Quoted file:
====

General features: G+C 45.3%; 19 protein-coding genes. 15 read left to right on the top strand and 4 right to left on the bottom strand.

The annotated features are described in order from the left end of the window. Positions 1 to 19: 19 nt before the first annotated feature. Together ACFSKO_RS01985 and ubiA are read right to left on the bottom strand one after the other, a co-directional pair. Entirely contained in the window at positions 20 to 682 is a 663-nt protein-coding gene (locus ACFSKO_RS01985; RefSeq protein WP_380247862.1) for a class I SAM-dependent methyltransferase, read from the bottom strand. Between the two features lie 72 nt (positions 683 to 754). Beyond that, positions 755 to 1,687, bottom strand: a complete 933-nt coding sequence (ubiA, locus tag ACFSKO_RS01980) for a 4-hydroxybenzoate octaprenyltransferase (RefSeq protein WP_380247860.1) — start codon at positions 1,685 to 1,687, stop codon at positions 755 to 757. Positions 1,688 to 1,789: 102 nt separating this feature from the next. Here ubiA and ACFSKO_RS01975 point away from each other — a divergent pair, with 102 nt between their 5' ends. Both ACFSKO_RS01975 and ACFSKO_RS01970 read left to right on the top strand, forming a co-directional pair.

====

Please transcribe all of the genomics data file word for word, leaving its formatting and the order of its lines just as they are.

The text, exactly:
General features: G+C 45.3%; 19 protein-coding genes. 15 read left to right on the top strand and 4 right to left on the bottom strand.

The annotated features are described in order from the left end of the window. Positions 1 to 19: 19 nt before the first annotated feature. Together ACFSKO_RS01985 and ubiA are read right to left on the bottom strand one after the other, a co-directional pair. Entirely contained in the window at positions 20 to 682 is a 663-nt protein-coding gene (locus ACFSKO_RS01985; RefSeq protein WP_380247862.1) for a class I SAM-dependent methyltransferase, read from the bottom strand. Between the two features lie 72 nt (positions 683 to 754). Beyond that, positions 755 to 1,687, bottom strand: a complete 933-nt coding sequence (ubiA, locus tag ACFSKO_RS01980) for a 4-hydroxybenzoate octaprenyltransferase (RefSeq protein WP_380247860.1) — start codon at positions 1,685 to 1,687, stop codon at positions 755 to 757. Positions 1,688 to 1,789: 102 nt separating this feature from the next. Here ubiA and ACFSKO_RS01975 point away from each other — a divergent pair, with 102 nt between their 5' ends. Both ACFSKO_RS01975 and ACFSKO_RS01970 read left to right on the top strand, forming a co-directional pair.